There's been more and more of it at Princeton in recent years, but now a faculty committee proposes to eliminate it or at least rename it. What's the old name; what's the new?
Send your answer by noon ET Wednesday to firstname.lastname@example.org.
Monday's Question (No. 318)--"Non, Je Ne Regrette Rien":
"You won't hear any apologies from me," said Dr. Stephen Ostroff of the Centers for Disease Control. "Anyone who continues to maintain that there was some mistake here doesn't understand the way science proceeds." What isn't Ostroff apologizing for?
"Look, people, the whole point of the study was to see how well endangered condors could withstand the Ebola virus."--Greg Diamond
"Trying to pass off a few flasks of blue water and dry ice as a multimillion dollar cancer research project."--Floyd Elliot
"Biography, not biology. Sheesh."--Kyrie O'Connor
"Why can't you people understand that Cybill Sheperd would make an outstanding president of the United States?"--Steve Roche
"Random Hearts. 'As anybody with any understanding of the scientific process could tell you, the problem here lies with Sydney Pollack,' Dr. Ostroff noted. 'Although Harrison Ford surely shares some of the blame.' "--Tim Carvell
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To apologize convincingly takes exquisite timing. Do it too soon and you seem glib and insincere: "You're sorry? Well, 'sorry' won't make the dog's leg grow back!" Do it too late and you seem, actually it's glib and insincere again. "Oh, you're sorry about slavery? About what you did to that nice Galileo?" Too long deferred, your apology will be dismissed as self-aggrandizing. It wasn't you but the organization you lead that committed the misdeed. The apology shows what a sensitive person you are, while you needn't alter your behavior at all, unless your slaves are doing something unkind to Galileo or that gimpy dog of his. To have meaning, the apology must convey recently acquired insight into personal wrongdoing, something neither Dr. Stephen Ostroff nor the Fox TV network seems inclined to do. Sorry about that.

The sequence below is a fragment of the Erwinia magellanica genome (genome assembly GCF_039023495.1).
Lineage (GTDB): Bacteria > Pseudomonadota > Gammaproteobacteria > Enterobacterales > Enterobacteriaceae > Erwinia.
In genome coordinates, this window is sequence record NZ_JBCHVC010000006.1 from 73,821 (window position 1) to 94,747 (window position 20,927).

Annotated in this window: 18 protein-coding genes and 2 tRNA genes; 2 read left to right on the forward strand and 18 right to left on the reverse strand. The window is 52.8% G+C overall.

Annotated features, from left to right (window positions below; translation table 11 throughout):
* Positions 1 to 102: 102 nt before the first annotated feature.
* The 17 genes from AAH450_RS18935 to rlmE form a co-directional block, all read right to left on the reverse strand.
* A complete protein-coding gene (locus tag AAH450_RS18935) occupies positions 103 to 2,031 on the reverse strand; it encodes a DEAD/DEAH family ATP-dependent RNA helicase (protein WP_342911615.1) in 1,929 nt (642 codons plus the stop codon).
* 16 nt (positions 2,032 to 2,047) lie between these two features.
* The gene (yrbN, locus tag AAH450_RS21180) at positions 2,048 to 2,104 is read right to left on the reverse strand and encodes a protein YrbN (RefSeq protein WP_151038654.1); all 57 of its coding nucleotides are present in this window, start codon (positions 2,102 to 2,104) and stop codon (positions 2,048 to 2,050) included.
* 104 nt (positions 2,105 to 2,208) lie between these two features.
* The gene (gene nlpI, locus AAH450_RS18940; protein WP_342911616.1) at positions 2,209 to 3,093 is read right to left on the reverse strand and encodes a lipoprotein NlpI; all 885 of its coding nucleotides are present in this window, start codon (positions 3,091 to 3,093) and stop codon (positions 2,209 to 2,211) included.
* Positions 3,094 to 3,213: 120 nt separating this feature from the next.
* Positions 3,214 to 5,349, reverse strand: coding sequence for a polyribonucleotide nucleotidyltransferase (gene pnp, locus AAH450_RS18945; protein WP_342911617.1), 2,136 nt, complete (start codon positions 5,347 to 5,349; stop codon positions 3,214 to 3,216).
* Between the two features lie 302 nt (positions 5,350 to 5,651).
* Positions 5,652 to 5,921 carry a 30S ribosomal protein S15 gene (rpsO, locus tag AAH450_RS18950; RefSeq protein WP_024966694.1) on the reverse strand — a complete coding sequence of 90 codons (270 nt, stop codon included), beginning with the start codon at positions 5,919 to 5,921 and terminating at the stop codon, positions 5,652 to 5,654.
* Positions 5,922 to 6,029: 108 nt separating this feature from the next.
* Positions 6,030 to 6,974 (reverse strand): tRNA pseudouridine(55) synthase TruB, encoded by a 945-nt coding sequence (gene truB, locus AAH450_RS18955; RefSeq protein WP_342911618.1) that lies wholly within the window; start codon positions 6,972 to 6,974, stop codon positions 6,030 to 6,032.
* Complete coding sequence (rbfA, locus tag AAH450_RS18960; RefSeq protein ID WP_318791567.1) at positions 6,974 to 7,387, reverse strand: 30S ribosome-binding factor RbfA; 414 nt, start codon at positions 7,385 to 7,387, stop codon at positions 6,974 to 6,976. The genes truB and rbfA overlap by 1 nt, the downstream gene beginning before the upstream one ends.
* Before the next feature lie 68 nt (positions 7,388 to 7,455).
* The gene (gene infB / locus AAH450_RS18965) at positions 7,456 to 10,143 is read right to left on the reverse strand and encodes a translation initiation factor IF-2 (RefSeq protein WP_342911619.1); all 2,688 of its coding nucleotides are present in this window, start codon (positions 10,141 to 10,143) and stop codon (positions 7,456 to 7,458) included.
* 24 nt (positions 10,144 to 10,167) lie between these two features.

Ostroff is not sorry that it took so long to realize that what seemed like an encephalitis outbreak in New York City was really an infestation of the West Nile virus in Chicago. OK, they got the city right almost at once, but not a lot more. And don't expect him to say, "I apologize for all the confusion, like not bothering to get in touch with the scientist who first identified the disease."
It was Dr. Tracey McNamara of the Bronx Zoo who noticed there were a lot of dead crows in the neighborhood, but her emus were doing fine, and they're highly susceptible to encephalitis, so there had to be some other disease at work. Creepy detail: The birds were bleeding from the brain and had badly damaged hearts. "We had dead people and dead birds and I thought we needed to pursue this." But she couldn't get scientists at the Centers for Disease Control and Prevention to seriously consider her suspicion that the bird disease and the people disease were the same.
McNamara is understanding about the chaos at CDC. Alan Zelicoff, a scientist at the Federal Center of National Security and Arms Control at Sandia National Laboratories, takes a harder line: "It is a sobering, not so reassuring demonstration of the inadequacies of the U.S. detection network for emerging diseases."